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In a book I am reading on special relativity, the infinitesimal line element is defined as $dl^2=\delta_{ij}dx^idx^j$ (Einstein summation convention) where $\delta_{ij}$ is the euclidean metric. Next, if we have some curve C between two points $P_1$ and $P_2$ in this space then the length of the curve is given as $\Delta L = \int_{P_1}^{P_2}dl$

I am having trouble deriving the next statement, which I quote:

A curve in D-dimensional Euclidean space can be described as a subspace of the D-dimensional spce where the D co-ordinates $x^i$ are given by single valued functions of some parameter $t$, in which case the length of the curve from $P_1=x(t_1)$ to $P_2=x(t_2)$ can be written $$\Delta L = \int_{t_1}^{t_2}\sqrt{\delta_{ij} \dot{x}^i \dot{x}^j} dt \qquad \mbox{where}\; \dot{x}^i\equiv \frac{dx^i}{dt}$$

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Try to use that $dx^i = \dot x^i dt$... –  Fabian Jun 20 '11 at 18:14
    
@Fabian so is it a general statement that the D coordinates can be paramterized by single valued function $f:\mathbb{R}^D\rightarrow \mathbb{R}$ is this paramterization unique? –  yayu Jun 20 '11 at 18:20
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@yayu: a (one-dimensional) curve in any D-dimensional space can be parametrized by a single-valued function $f:\mathbb{R}^D\to\mathbb{R}$. The parametrization is not unique; it can be rescaled or "translated" or subjected to any one-to-one function $g:\mathbb{R}\to\mathbb{R}$ and will result in a new parametrization. –  David Z Jun 20 '11 at 18:31
    
I think einstein should be written Einstein even when it is used in "Einstein summation convention". –  MBN Jun 20 '11 at 18:39
    
@MBN for small typos, etc.. this server allows anyone to edit posts :) –  yayu Jun 20 '11 at 18:40

3 Answers 3

up vote 1 down vote accepted

You can derive the correct results when you use the key property of differentials $$dx_i=\dot{x}_i dt.$$ Note that $\Delta L$ is invariant under reparameterization $t'=f(t)$ as you can check easily (this is in fact the reason why you can write it as $\int d\ell$ without any reference to a parametrization). However, to calculate the length $\Delta L$ it is advisable to introduce some (arbitrary) parameterization. If you are interested in unique parameterizations: there exists also a unique parameteriziation with respect to arclength which has some nice feature.

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I think you should take that as the definition of the word "length". I wouldn't try to derive it at all.

It is basically saying that if, for example, you want to know the length of the unit circle in the first quadrant, set

$$x^1 = \cos t$$ $$x^2 = \sin t$$

$$\dot{x}^1 = -\sin t$$ $$\dot{x}^2 = \cos t$$

and do

$$\int_0^{\pi/2} \sqrt{(-\sin t)^2 + (\cos t)^2}dt = \pi/2$$

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The 2D parametrization of a circular curve was the first thing I thought too. But this just shows that it works. Not much more –  yayu Jun 20 '11 at 18:17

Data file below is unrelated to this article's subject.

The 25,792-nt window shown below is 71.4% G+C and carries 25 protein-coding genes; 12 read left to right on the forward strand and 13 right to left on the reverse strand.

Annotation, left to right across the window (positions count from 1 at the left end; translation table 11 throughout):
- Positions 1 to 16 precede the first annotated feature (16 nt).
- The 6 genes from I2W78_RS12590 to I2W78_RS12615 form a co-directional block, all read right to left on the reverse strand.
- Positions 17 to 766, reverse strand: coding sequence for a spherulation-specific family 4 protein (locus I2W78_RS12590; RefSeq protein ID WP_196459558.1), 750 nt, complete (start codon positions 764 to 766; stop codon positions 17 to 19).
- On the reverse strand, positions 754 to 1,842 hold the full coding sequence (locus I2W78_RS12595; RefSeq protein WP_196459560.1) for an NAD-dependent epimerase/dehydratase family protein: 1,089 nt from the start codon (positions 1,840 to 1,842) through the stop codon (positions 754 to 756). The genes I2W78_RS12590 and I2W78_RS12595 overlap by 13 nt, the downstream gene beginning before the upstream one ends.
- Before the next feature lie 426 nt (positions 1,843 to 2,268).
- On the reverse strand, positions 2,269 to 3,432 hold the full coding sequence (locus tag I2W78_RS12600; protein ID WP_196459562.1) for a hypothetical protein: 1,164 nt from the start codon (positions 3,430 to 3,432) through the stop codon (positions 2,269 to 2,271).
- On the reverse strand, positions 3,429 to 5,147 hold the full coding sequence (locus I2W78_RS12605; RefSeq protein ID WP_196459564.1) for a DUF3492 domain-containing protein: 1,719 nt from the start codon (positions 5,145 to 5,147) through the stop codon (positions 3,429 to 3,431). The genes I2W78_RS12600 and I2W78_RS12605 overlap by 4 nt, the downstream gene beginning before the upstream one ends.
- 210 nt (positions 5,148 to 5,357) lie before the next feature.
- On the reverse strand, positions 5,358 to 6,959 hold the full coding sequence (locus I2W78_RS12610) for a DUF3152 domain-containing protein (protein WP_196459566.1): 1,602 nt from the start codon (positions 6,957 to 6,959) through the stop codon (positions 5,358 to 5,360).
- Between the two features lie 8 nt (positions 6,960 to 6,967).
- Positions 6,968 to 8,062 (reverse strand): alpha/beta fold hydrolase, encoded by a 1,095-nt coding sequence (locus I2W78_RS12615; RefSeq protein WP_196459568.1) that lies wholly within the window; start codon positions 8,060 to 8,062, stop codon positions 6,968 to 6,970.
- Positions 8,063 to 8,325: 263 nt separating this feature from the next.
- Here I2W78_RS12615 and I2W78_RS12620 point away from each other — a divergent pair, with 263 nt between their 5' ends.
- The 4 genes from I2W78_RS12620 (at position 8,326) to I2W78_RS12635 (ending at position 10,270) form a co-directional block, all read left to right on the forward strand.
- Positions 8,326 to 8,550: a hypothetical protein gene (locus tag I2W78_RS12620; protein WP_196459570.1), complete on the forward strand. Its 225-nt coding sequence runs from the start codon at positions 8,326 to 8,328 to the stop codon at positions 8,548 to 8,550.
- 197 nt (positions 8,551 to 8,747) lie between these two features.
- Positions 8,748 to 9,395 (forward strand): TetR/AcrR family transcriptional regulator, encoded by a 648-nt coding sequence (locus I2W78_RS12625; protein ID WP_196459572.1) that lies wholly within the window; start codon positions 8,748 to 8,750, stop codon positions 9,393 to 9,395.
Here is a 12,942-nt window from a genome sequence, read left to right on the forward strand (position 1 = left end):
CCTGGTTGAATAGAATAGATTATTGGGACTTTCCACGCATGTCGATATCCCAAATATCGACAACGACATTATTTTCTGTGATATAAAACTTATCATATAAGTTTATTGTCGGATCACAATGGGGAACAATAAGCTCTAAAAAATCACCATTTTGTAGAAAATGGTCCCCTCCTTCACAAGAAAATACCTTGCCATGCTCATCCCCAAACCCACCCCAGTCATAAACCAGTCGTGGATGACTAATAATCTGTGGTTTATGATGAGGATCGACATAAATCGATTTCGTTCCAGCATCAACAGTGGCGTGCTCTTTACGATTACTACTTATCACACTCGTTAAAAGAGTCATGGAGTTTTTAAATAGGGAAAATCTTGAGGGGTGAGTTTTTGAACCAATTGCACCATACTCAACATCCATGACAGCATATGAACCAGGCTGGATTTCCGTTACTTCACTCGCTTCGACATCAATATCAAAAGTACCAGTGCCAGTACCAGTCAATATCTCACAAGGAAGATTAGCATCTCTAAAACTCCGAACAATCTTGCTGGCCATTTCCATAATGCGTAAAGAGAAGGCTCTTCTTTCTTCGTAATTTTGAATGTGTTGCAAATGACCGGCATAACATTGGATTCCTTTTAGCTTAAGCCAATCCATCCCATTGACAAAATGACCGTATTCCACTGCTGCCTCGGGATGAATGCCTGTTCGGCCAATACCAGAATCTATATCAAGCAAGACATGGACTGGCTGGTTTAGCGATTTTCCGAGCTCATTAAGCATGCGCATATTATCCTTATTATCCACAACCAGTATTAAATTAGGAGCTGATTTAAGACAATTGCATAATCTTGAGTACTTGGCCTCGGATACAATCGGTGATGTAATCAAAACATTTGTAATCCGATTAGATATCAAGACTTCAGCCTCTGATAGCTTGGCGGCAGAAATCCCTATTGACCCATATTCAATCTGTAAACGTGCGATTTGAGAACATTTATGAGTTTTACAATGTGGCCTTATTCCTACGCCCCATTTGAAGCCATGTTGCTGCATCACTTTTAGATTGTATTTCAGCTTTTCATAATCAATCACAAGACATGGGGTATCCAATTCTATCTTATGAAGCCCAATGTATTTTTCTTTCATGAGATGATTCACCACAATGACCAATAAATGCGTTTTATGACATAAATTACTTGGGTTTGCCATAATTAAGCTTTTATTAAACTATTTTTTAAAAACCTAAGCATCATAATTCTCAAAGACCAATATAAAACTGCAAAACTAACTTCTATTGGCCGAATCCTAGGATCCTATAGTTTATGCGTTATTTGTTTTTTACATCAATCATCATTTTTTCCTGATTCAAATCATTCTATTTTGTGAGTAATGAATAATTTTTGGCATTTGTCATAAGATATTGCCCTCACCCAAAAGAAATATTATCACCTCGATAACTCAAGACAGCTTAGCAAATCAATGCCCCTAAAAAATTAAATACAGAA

@yayu As I said, this is the definition of length. What you do mean by "show that it works"? –  Mark Eichenlaub Jun 20 '11 at 20:01
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No it is not. A metric is defined for the locally flat space. For a one dimensional smooth curve we get the line element. Assuming a single parameter can define the curve, my question is to get the length from this parametrization. By "show that it works" I meant that you plugged and chugged for a circular segment on $D=2$ and verified it with familiar knowledge that a quadrant is a fourth of the perimeter. –  yayu Jun 20 '11 at 21:20

Well, $\mathrm{d}l$ represents an infinitesimal length along the curve. $\mathrm{d}t$ also represents an infinitesimal length along the curve, although if the parametrizations $t$ and $l$ are different, the two infinitesimal lengths are not going to be the same. You can write the identity $\mathrm{d}l = \frac{\mathrm{d}l}{\mathrm{d}t}\mathrm{d}t$ and substitute in the definition of $\mathrm{d}l$:

$$\frac{\mathrm{d}l}{\mathrm{d}t}\mathrm{d}t = \frac{\sqrt{\delta_{ij}\mathrm{d}x^i\mathrm{d}x^j}}{\mathrm{d}t}\mathrm{d}t$$

Now, since $\mathrm{d}x^{i(j)}$ and $\mathrm{d}t$ are positive lengths, you can do a little algebraic manipulation:

$$\frac{\mathrm{d}l}{\mathrm{d}t}\mathrm{d}t = \sqrt{\frac{\delta_{ij}\mathrm{d}x^i\mathrm{d}x^j}{\mathrm{d}t^2}}\mathrm{d}t = \sqrt{\delta_{ij}\dot x^i\dot x^j}\mathrm{d}t$$

This is not 100% mathematically rigorous, but in physics we think of derivatives and differentials as the limit of finite lengths and ratios, so it makes physical sense at least. And as long as your parametrization isn't singular, the math should hold up. (If you do have a singular parametrization, then I believe the result you're asking about still holds, although you need to resort to more precise math to prove it.)

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That is true, but I have derived one gravely incorrect result in the past treating derivatives as fractions. I will think about this, thanks for answering. –  yayu Jun 20 '11 at 18:38
    
@yayu: yes, that happens sometimes, which I why I added that last paragraph about singular parametrizations. Basically this works as long as you can think of $\mathrm{d}l$ and $\mathrm{d}t$ as positive lengths and take the limit as they go to zero. –  David Z Jun 20 '11 at 18:41
    
@yayu: you never derive incorrect results when you use the key property of differentials (en.wikipedia.org/wiki/Differential_%28infinitesimal%29) instead of treating derivatives of fractions (as I indicated in my comment to your question). In fact the subject is called differential geometry exactly because one should think about $dx$ as being a differential (rather than a limit $\Delta x$ going to 0). –  Fabian Jun 21 '11 at 5:42

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